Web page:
On Tuesday July 14 an oped I wrote was published in the Washington Times.  The oped is entitled “National Standards Are Essential to the Success of U.S. Environmental Law.”  It is available online at: http://www.washingtontimes.com/news/2015/jul/14/celebrate-liberty-month-national-standards-are-ess/  I wrote the oped at the request of the Federalist Society, which had invited top legal scholars (most with a conservative bent - they allowed as how I was being included to add “balance”) to celebrate Liberty Month with a series of opeds.  The oped contrasts environmental considtions in China with those in the U.S. and argues that strict and enforceable federal standards is the key to the success of U.S. environmental law 

Last Saturday July 11 I went to the world premier of an opera written by Derrick Wang, one of my former students.  Four years ago when Derrick was a student in my class he was intrigued that Supreme Court Justices Antonin Scalia and Ruth Bader Ginsburg were almost always on the opposite sides of the Court’s decisions he studied.  Knowing that both Justices are huge fans of the opera, Wang, a talented composer before entering law school, approached me with a seemingly crazy idea – to write an opera using the words of both Justices.  I then introduced him to Mike Walker, an adjunct environmental law professor at Maryland who is a member of the Washington Opera Company.   Walker helped facilitate Wang’s efforts, which I agreed to supervise as an independent study project.  The result was an impressive score that includes detailed footnotes documenting the sources of its passages.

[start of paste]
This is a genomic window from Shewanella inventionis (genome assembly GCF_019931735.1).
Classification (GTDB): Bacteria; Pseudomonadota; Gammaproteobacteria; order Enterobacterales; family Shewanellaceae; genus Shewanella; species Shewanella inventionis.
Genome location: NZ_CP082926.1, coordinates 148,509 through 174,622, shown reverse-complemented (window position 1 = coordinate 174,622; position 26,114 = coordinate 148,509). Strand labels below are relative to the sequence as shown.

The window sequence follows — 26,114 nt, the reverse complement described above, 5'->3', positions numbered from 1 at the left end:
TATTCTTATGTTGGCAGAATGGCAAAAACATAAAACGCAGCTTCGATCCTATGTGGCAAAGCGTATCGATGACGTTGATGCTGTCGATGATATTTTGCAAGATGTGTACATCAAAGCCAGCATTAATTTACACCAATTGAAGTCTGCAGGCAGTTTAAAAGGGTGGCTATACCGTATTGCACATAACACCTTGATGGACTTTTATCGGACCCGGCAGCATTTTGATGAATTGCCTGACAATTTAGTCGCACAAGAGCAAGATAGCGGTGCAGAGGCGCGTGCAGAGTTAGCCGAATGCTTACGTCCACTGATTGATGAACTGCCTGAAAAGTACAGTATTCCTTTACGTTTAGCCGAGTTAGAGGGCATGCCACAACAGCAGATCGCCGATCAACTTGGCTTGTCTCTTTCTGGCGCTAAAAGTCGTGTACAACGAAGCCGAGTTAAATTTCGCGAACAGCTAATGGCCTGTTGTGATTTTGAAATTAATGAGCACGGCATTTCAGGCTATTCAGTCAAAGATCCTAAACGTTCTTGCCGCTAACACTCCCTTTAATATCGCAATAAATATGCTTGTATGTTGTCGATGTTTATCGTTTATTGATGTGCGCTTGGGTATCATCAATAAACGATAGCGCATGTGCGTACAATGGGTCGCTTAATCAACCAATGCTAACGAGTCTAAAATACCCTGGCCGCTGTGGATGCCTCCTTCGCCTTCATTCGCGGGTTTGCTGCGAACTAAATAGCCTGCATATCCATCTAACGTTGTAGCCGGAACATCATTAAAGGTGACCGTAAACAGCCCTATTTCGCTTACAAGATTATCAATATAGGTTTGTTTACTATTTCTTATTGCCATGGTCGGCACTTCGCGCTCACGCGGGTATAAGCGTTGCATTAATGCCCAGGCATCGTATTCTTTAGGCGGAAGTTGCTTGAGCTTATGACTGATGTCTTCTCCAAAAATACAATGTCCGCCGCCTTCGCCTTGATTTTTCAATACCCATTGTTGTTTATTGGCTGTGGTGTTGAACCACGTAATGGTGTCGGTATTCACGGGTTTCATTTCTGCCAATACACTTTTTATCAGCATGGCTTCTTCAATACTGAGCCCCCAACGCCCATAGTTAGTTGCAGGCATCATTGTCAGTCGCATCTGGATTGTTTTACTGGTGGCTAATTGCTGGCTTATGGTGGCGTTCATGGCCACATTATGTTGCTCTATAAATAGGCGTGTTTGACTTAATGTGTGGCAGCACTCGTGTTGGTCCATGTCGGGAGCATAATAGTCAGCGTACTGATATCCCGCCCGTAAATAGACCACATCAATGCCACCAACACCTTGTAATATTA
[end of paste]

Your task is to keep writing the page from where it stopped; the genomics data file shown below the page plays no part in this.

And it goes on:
Wang’s opera Scalia/Ginsburg was enthusiastically received at its world premier on July 11 at the Castleton Festival.  Walker and I and Justice Ginsburg were part of a wildly enthusiastic audience attending the performance.  A reviewer from the Washington Post called the opera “charming, clever, and amusing,” while noting that it is loaded with insider references appealing to lawyers who follow the Court.   Justice Scalia was out of the country and unable to attend the premier.  However, when excerpts from the opera previously were performed at the Court, Scalia was so impressed that he urged Wang to “quit the law and devote yourself to music.”


In a few hours I leave for Vermont where I will be co-teaching a course in Comparative U.S./China Environmental Law at Vermont Law School during the next two weeks.  This is the fourth year I have taught the course and the second year Professor Zhao Huiyu of Shanghai Jiaotong University KoGuan School of Law has co-taught it with me.